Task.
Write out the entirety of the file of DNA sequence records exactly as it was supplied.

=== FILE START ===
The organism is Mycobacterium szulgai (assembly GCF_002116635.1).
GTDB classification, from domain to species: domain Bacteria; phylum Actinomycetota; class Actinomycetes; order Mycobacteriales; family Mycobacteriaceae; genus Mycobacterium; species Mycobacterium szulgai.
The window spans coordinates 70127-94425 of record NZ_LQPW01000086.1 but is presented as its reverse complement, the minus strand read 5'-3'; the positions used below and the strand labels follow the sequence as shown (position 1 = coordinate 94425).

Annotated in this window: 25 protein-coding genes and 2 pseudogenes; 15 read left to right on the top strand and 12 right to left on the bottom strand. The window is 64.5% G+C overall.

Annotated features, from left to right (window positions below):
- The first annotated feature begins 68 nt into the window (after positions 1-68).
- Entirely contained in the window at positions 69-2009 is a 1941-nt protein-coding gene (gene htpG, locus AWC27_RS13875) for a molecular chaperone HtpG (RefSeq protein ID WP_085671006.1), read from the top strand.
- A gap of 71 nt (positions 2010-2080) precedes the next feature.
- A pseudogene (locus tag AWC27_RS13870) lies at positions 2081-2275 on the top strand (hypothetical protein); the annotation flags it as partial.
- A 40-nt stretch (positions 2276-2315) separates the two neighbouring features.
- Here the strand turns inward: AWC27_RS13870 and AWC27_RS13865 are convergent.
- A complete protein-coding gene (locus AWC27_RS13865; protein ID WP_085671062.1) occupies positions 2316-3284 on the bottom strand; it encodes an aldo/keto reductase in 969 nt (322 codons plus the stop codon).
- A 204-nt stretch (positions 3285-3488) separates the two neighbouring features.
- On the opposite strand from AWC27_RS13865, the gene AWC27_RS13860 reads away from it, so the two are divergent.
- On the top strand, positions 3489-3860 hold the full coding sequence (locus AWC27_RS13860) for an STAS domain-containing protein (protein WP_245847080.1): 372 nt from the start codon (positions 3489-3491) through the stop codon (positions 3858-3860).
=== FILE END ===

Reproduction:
The organism is Mycobacterium szulgai (assembly GCF_002116635.1).
GTDB classification, from domain to species: domain Bacteria; phylum Actinomycetota; class Actinomycetes; order Mycobacteriales; family Mycobacteriaceae; genus Mycobacterium; species Mycobacterium szulgai.
The window spans coordinates 70127-94425 of record NZ_LQPW01000086.1 but is presented as its reverse complement, the minus strand read 5'-3'; the positions used below and the strand labels follow the sequence as shown (position 1 = coordinate 94425).

Annotated in this window: 25 protein-coding genes and 2 pseudogenes; 15 read left to right on the top strand and 12 right to left on the bottom strand. The window is 64.5% G+C overall.

Annotated features, from left to right (window positions below):
- The first annotated feature begins 68 nt into the window (after positions 1-68).
- Entirely contained in the window at positions 69-2009 is a 1941-nt protein-coding gene (gene htpG, locus AWC27_RS13875) for a molecular chaperone HtpG (RefSeq protein ID WP_085671006.1), read from the top strand.
- A gap of 71 nt (positions 2010-2080) precedes the next feature.
- A pseudogene (locus tag AWC27_RS13870) lies at positions 2081-2275 on the top strand (hypothetical protein); the annotation flags it as partial.
- A 40-nt stretch (positions 2276-2315) separates the two neighbouring features.
- Here the strand turns inward: AWC27_RS13870 and AWC27_RS13865 are convergent.
- A complete protein-coding gene (locus AWC27_RS13865; protein ID WP_085671062.1) occupies positions 2316-3284 on the bottom strand; it encodes an aldo/keto reductase in 969 nt (322 codons plus the stop codon).
- A 204-nt stretch (positions 3285-3488) separates the two neighbouring features.
- On the opposite strand from AWC27_RS13865, the gene AWC27_RS13860 reads away from it, so the two are divergent.
- On the top strand, positions 3489-3860 hold the full coding sequence (locus AWC27_RS13860) for an STAS domain-containing protein (protein WP_245847080.1): 372 nt from the start codon (positions 3489-3491) through the stop codon (positions 3858-3860).